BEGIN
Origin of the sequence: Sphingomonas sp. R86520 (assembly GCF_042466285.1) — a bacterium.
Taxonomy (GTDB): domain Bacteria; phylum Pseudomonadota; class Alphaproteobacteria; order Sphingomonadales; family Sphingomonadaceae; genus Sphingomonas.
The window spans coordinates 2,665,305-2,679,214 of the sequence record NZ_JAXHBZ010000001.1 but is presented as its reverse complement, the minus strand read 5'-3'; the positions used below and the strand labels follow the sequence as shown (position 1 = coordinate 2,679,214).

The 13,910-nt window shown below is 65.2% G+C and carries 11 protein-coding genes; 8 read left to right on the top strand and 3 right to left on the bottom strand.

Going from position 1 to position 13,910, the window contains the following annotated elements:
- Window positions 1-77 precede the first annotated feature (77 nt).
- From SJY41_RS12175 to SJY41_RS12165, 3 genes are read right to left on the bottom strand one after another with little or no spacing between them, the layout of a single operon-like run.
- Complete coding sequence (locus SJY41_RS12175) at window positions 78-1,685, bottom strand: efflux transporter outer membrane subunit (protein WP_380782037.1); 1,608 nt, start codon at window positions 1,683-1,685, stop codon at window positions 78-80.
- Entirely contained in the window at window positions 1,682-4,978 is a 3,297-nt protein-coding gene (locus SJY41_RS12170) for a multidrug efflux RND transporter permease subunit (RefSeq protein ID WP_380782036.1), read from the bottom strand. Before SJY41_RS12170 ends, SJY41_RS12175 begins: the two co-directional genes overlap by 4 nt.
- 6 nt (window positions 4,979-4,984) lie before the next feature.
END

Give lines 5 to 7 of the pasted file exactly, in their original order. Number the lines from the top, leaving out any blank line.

Going from position 1 to position 13,910, the window contains the following annotated elements:
- Window positions 1-77 precede the first annotated feature (77 nt).
- From SJY41_RS12175 to SJY41_RS12165, 3 genes are read right to left on the bottom strand one after another with little or no spacing between them, the layout of a single operon-like run.